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Sorry for the long post, the beginning part is mainly about the motivation for this question. At the end I give a specific problem I would like solved.

I am plotting the angle of a complex function over a 2D space using colour to represent different angles. Most of my data is clustered together around a single angle with a relatively small variance. As a rough estimate, 90% of the data is within 15 degrees or so. For this reason I don't want to associate a unique colour to each of the angles in 360 degrees because most of the colours will go unused, I thus see it fit to find the "mean" (I concept I don't really know how to define on a circle) and then choose that angle to be associated with the colour in the middle of my colour wheel and then associate angles greater or less than the mean with colours varying on the colour wheel in such a way as to most efficiently use the colours.

The main problem I have run into is calculating the mean. Imagine most of the data is clustered around 0 degrees. Then there will be about half the data just above 0 and the rest of it just below 360 because of the nature of angle. Thus the mean will be about 180. You could imagine shifting all the data points around the circle so as to cause the mean to not be near 0 degrees however this would require already knowing the mean.

I have solved this problem. I imagine each data point as being a point in the plane like so. A point corresponding to the angle ø would be imagined as the point (cosø,sinø). I then take the mean of the data as it would be calculated for any data set in R2 (I take the mean in the x and the mean in the y) then I take this new point of the form (x,y) and calculate its corresponding angle with ø = atan(y/x) there by projecting the point back into the original space.

Of course this isn't perfect, say x=0, then you need to look at the sign of y and then pick 90 or 270 degrees accordingly. If y=x=0 then you can't get a value however in this case the notion of a mean doesn't really make sense in my opinion because the data is evenly spaced around the circle. Although this isn't perfect, it works for my application so I am going to leave it as it is.

This now brings me to a more general question. Say you have some topology other than Rn, with a distribution over it (like in my case above the topology S1). How might one calculate/define the "mean".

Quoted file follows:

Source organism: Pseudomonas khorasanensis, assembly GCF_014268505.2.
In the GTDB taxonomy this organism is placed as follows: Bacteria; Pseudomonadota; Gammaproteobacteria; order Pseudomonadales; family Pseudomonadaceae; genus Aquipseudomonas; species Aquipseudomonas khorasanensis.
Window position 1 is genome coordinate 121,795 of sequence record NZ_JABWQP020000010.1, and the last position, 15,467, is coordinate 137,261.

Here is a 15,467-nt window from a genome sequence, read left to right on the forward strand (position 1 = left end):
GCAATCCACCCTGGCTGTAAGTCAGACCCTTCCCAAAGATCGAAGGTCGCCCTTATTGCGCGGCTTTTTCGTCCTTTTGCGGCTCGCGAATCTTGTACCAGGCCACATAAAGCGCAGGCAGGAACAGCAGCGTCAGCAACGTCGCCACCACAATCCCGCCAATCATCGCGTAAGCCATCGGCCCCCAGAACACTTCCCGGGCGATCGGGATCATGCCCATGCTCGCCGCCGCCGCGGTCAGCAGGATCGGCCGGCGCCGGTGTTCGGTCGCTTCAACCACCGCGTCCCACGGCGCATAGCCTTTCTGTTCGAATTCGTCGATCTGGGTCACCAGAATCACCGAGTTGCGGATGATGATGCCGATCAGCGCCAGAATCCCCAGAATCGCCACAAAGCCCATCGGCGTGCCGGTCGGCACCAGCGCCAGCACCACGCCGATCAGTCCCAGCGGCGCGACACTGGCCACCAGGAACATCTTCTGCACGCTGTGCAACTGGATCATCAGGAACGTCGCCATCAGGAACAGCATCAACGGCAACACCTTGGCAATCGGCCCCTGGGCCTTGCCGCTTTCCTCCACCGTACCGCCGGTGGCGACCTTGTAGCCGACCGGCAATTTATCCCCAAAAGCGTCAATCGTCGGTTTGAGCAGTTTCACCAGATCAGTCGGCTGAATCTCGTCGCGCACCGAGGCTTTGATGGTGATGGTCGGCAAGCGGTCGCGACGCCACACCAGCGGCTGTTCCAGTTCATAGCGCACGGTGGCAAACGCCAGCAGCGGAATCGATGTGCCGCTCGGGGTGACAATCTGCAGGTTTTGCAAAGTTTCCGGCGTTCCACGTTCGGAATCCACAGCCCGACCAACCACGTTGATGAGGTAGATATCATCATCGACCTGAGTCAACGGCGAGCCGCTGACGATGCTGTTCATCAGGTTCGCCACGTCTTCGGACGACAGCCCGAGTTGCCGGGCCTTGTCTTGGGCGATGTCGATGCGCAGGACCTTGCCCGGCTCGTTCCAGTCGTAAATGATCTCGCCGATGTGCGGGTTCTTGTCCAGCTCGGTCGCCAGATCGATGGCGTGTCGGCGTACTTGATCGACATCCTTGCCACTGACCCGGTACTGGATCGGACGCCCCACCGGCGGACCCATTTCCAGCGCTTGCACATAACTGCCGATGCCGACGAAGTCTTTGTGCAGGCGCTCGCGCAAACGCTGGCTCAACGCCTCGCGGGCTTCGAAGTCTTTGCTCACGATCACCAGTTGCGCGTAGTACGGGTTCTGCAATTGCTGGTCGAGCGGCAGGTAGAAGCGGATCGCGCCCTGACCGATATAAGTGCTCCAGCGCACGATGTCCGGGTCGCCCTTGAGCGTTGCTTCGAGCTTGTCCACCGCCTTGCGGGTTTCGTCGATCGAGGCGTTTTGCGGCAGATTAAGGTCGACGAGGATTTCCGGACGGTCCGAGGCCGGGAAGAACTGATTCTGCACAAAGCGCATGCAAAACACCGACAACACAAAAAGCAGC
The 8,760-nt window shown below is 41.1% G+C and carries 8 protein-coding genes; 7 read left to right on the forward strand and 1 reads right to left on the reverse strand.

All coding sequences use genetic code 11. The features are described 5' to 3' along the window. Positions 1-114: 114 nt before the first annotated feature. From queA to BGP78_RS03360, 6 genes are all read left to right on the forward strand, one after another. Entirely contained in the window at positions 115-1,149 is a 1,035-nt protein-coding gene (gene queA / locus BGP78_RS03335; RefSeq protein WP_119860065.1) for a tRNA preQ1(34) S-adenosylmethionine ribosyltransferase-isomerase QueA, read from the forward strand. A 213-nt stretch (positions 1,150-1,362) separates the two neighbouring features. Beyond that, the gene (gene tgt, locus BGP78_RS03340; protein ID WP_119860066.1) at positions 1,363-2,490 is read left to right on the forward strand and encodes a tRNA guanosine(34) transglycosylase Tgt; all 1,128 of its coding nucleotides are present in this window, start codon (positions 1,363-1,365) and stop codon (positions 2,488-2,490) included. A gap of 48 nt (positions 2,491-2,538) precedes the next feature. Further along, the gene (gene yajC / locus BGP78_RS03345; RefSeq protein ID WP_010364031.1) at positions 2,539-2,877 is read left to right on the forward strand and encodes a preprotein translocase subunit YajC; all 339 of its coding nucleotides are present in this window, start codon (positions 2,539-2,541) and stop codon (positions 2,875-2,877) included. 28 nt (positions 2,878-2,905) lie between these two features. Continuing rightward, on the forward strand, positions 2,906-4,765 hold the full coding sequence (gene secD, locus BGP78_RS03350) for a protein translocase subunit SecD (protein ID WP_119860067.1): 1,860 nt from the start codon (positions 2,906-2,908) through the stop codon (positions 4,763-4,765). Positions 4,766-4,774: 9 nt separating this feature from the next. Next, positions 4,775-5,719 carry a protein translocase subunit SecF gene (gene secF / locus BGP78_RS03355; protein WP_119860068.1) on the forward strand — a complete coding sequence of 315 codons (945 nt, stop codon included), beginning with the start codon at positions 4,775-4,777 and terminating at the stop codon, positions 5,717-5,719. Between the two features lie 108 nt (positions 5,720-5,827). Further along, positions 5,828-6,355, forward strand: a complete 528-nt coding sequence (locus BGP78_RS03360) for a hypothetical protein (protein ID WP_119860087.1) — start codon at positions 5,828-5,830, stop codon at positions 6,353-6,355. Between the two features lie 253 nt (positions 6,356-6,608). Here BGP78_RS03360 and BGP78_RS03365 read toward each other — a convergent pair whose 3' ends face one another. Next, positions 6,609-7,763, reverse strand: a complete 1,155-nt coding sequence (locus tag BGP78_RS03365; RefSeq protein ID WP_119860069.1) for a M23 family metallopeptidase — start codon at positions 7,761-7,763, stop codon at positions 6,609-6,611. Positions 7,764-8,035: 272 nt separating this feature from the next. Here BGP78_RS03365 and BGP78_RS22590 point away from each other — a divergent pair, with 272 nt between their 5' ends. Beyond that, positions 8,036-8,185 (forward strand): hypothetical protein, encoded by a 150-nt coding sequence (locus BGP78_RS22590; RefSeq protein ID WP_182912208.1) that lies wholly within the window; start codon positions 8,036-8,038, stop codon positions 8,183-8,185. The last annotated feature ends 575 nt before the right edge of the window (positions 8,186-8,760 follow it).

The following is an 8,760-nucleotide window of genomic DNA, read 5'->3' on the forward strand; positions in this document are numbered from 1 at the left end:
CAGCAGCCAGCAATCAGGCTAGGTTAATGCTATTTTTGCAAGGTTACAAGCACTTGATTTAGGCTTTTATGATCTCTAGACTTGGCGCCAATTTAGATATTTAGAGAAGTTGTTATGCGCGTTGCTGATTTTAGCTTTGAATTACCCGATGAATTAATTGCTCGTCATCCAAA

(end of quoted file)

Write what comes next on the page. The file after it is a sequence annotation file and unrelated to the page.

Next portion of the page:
An easy generalization of what I did above can be done for a sphere, simply imagine the points as being in R3 and then take the mean, then project the mean back onto the sphere. In general you could take a data set over a manifold, embed it in Rn, and then project it back down onto the manifold and call that the mean.

However this doesn't always work. Say you have a torus, if you embed this in R3 you can find the mean however there is not a unique way to project a point in R3 onto a torus. This is because if you draw a straight line through the origin and the mean it may cross the torus more than once, unlike with a sphere.

I hope you found this problem interesting. Any links to resources discussing how this might be done would be greatly appreciated. Also any original ideas would be good too. Thanks

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One idea is the least-squares method to fit the data to a point. Suppose you have samples $x_1,\ldots, x_N \in X$. Define for each candidate mean point $y \in X$ the distance $D(y) = \sum d(x_i,y)^2$. The choice of mean is the $y$ which minimises the value of $D(y)$.

Note this will depend on the choice of metric for $X$ and there is no reason to think the minimisation problem has an easy algebraic solution. You might have to use a computer to numerically calculate the mean.

Let's do a sanity check for $X$ the real line with the absolute value metric. We want to minimise $D(y) = \sum (x_i -y)^2$. That means find $y$ where $D'(y)=0$ and $D''(y)\ge 0$.

We calculate. . . .

$D'(y) = -\sum 2(x_i -y) \\$

$-\sum 2(x_i -y) = 0 \\$

$\implies \sum (x_i -y) = 0$

$\implies \sum x_i -Ny = 0$

$\implies \sum x_i = N y$

$\implies y = \displaystyle \frac{1}{N} \sum x_i$

So the only extremum is at the centre of gravity $-$ which is the usual definition of the mean point for a real-valued sample.

Now calculate the second derivative . . .

$D''(y) = -\sum 2(-1) = 2N$ is always positive.

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